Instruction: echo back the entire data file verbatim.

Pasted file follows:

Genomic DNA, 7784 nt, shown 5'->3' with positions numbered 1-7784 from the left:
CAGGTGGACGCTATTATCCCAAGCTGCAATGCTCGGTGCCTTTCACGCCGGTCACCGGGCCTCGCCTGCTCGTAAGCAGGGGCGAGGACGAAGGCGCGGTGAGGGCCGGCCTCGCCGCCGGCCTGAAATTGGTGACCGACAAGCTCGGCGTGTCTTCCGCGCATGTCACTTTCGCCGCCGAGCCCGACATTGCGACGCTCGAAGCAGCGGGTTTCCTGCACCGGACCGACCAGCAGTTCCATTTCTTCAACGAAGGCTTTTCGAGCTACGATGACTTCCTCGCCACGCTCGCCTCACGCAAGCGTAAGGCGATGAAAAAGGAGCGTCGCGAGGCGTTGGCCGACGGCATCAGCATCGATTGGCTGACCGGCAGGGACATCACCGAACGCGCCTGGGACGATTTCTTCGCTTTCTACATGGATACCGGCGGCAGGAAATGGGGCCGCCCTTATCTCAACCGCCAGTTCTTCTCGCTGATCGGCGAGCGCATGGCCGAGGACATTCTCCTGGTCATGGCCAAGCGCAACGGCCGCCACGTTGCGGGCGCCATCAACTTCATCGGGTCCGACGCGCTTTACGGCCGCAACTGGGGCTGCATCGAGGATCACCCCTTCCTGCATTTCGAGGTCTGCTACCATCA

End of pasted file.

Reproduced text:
Genomic DNA, 7784 nt, shown 5'->3' with positions numbered 1-7784 from the left:
CAGGTGGACGCTATTATCCCAAGCTGCAATGCTCGGTGCCTTTCACGCCGGTCACCGGGCCTCGCCTGCTCGTAAGCAGGGGCGAGGACGAAGGCGCGGTGAGGGCCGGCCTCGCCGCCGGCCTGAAATTGGTGACCGACAAGCTCGGCGTGTCTTCCGCGCATGTCACTTTCGCCGCCGAGCCCGACATTGCGACGCTCGAAGCAGCGGGTTTCCTGCACCGGACCGACCAGCAGTTCCATTTCTTCAACGAAGGCTTTTCGAGCTACGATGACTTCCTCGCCACGCTCGCCTCACGCAAGCGTAAGGCGATGAAAAAGGAGCGTCGCGAGGCGTTGGCCGACGGCATCAGCATCGATTGGCTGACCGGCAGGGACATCACCGAACGCGCCTGGGACGATTTCTTCGCTTTCTACATGGATACCGGCGGCAGGAAATGGGGCCGCCCTTATCTCAACCGCCAGTTCTTCTCGCTGATCGGCGAGCGCATGGCCGAGGACATTCTCCTGGTCATGGCCAAGCGCAACGGCCGCCACGTTGCGGGCGCCATCAACTTCATCGGGTCCGACGCGCTTTACGGCCGCAACTGGGGCTGCATCGAGGATCACCCCTTCCTGCATTTCGAGGTCTGCTACCATCA